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wean

[ween]
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verb (used with object)
  1. to accustom (a child or young animal) to food other than its mother's milk; cause to lose the need to suckle or turn to the mother for food.
  2. to withdraw (a person, the affections, one's dependency, etc.) from some object, habit, form of enjoyment, or the like: The need to reduce had weaned us from rich desserts.
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Verb Phrases
  1. wean on, to accustom to; to familiarize with from, or as if from, childhood: a brilliant student weaned on the classics; suburban kids weaned on rock music.
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Origin of wean

before 1000; Middle English wenen, Old English wenian; cognate with Dutch wennen, German gewöhnen, Old Norse venja to accustom
Related formswean·ed·ness [wee-nid-nis, weend-] /ˈwi nɪd nɪs, ˈwind-/, nounpost·wean·ing, adjectivepre·wean·ing, adjectiveun·weaned, adjective
Can be confusedwean ween
Dictionary.com Unabridged Based on the Random House Unabridged Dictionary, © Random House, Inc. 2018

Examples from the Web for wean

Contemporary Examples

Historical Examples

  • But I might have known that she could not, all at once, wean herself from the trumpery.

  • I wrote Turner Simpson to send you the pup when it was old enough to wean.

  • Did she wish to wean the tempestuous Judy from her old friends?

  • No good can come of his intimacy with Bigot; Amlie, you must wean him from it.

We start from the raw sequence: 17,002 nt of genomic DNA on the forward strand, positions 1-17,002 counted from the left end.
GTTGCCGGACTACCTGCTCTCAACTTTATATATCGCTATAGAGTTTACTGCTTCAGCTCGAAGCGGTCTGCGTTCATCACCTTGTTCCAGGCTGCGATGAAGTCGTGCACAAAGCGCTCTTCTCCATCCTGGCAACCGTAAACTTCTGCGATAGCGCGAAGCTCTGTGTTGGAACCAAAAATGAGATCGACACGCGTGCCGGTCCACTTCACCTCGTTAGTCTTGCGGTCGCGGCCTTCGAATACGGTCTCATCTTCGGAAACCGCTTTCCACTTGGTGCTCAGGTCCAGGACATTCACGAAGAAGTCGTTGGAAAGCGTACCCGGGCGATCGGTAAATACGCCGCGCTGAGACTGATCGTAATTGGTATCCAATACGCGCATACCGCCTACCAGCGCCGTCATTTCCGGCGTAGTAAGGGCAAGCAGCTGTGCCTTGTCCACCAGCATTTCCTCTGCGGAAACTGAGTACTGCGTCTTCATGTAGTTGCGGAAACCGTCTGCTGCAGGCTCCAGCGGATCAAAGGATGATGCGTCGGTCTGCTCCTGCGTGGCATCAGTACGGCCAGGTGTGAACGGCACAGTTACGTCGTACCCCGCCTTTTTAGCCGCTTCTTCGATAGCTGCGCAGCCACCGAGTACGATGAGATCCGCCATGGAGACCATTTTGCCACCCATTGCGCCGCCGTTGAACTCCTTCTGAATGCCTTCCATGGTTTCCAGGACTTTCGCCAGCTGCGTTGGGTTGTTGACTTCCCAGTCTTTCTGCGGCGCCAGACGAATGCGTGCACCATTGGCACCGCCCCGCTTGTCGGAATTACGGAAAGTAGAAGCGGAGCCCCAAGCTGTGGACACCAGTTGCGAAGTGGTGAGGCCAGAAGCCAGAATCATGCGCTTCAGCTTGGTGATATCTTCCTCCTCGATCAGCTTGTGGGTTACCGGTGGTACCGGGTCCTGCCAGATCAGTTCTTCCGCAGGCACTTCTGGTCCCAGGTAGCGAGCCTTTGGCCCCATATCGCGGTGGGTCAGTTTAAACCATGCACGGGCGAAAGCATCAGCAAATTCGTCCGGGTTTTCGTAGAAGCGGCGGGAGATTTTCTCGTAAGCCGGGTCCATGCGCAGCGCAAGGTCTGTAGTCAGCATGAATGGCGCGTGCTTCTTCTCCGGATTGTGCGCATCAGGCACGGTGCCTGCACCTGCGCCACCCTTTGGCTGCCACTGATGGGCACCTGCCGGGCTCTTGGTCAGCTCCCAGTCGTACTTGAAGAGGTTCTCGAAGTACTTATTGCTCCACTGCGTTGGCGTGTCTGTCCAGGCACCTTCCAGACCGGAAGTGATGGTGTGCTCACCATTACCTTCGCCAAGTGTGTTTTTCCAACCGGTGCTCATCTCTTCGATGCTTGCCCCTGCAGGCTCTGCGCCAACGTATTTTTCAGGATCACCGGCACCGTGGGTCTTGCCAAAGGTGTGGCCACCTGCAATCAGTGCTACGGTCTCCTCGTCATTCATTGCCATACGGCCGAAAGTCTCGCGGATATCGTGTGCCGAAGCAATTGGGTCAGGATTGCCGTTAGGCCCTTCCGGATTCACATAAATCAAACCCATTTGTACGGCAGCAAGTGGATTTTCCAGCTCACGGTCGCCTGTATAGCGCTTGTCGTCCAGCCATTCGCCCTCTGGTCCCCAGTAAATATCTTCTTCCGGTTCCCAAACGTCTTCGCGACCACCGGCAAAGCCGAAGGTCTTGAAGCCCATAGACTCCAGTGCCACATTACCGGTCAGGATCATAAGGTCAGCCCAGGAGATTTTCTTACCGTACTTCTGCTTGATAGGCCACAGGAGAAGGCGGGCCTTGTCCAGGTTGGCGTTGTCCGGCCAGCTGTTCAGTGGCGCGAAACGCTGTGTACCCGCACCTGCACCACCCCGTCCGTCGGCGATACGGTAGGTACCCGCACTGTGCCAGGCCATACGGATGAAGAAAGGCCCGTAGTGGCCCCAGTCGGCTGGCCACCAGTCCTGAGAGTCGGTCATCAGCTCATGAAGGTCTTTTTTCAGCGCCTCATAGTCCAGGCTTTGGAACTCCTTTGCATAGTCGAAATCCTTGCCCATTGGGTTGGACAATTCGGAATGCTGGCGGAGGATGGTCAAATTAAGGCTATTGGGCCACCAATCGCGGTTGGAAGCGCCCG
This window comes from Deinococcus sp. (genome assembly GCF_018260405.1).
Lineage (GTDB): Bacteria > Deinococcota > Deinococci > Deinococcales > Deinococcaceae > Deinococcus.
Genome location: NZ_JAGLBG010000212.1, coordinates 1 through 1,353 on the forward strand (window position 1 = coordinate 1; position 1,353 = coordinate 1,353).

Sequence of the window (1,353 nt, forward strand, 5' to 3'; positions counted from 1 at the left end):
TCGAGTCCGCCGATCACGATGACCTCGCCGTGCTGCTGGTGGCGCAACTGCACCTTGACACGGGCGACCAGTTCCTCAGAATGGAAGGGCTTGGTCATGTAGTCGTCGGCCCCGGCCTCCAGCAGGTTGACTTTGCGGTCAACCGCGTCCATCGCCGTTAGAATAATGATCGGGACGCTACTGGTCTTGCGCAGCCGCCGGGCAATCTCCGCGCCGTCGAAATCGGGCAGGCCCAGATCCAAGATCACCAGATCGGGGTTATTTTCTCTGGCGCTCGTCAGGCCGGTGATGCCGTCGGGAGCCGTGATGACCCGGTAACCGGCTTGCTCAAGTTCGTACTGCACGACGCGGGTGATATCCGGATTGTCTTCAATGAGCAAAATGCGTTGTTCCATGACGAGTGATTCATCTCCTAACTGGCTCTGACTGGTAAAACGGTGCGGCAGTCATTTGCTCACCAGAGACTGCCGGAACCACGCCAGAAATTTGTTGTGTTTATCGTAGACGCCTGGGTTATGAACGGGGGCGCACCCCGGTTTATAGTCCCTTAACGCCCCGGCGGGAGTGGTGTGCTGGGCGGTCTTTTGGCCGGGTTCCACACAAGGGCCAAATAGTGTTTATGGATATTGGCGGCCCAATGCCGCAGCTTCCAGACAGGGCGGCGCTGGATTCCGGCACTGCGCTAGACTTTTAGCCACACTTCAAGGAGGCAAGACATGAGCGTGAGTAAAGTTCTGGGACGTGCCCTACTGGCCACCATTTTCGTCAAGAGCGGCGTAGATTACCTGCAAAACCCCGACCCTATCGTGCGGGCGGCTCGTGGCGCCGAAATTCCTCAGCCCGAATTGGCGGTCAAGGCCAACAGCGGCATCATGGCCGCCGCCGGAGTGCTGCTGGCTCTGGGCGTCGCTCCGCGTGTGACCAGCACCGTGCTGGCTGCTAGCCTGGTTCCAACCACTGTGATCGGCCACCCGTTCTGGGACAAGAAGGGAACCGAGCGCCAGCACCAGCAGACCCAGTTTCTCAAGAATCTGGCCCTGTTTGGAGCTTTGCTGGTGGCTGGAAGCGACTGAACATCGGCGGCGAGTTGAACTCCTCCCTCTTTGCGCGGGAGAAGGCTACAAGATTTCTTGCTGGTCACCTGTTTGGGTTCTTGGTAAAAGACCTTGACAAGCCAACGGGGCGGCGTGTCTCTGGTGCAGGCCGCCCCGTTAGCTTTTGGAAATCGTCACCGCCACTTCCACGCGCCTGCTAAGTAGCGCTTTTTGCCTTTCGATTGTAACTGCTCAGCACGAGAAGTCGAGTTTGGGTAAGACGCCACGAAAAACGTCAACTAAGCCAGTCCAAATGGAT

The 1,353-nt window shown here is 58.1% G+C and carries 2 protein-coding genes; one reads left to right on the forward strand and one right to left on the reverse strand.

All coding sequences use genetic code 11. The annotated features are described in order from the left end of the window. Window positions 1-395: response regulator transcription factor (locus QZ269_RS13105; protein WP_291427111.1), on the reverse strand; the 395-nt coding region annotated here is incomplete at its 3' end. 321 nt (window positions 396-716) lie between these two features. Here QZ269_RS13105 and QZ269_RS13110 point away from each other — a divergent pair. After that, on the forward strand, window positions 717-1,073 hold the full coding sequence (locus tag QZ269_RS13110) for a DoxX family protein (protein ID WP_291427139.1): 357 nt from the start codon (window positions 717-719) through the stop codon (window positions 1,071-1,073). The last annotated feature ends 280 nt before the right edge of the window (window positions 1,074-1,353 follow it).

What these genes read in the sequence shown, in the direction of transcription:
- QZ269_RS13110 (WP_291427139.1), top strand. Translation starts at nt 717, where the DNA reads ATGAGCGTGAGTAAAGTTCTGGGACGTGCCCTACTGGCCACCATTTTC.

The Golden Dog

    William Kirby

  • It's a thrawn-fac'd wean that's gotten against the father's will.

    The Proverbs of Scotland

    Alexander Hislop


British Dictionary definitions for wean

wean1

verb (tr)
  1. to cause (a child or young mammal) to replace mother's milk by other nourishment
  2. (usually foll by from) to cause to desert former habits, pursuits, etc
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Derived Formsweaning, noun

Word Origin

Old English wenian to accustom; related to German gewöhnen to get used to

wean2

noun
  1. Scot and Northern English dialect a child; infant
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Word Origin

a contraction of wee ane or perhaps a shortened form of weanling
Collins English Dictionary - Complete & Unabridged 2012 Digital Edition © William Collins Sons & Co. Ltd. 1979, 1986 © HarperCollins Publishers 1998, 2000, 2003, 2005, 2006, 2007, 2009, 2012

Word Origin and History for wean

v.

Old English wenian "to accustom," from Proto-Germanic *wanjanan (cf. Old Norse venja, Dutch wennen, Old High German giwennan, German gewöhnen "to accustom"), from *wanaz "accustomed" (related to wont). The sense of weaning a child from the breast in Old English was generally expressed by gewenian or awenian, which has a sense of "unaccustom" (cf. German abgewöhnen, entwöhnen "to wean," literally "to unaccustom"). The prefix subsequently wore off. Figurative extension to any pursuit or habit is from 1520s.

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Online Etymology Dictionary, © 2010 Douglas Harper

wean in Medicine

wean

(wēn)
v.
  1. To deprive permanently of breast milk and begin to nourish with other food.
  2. To accustom the young of a mammal to take nourishment other than by suckling.
  3. To gradually withdraw from a life-support system.
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The American Heritage® Stedman's Medical Dictionary Copyright © 2002, 2001, 1995 by Houghton Mifflin Company. Published by Houghton Mifflin Company.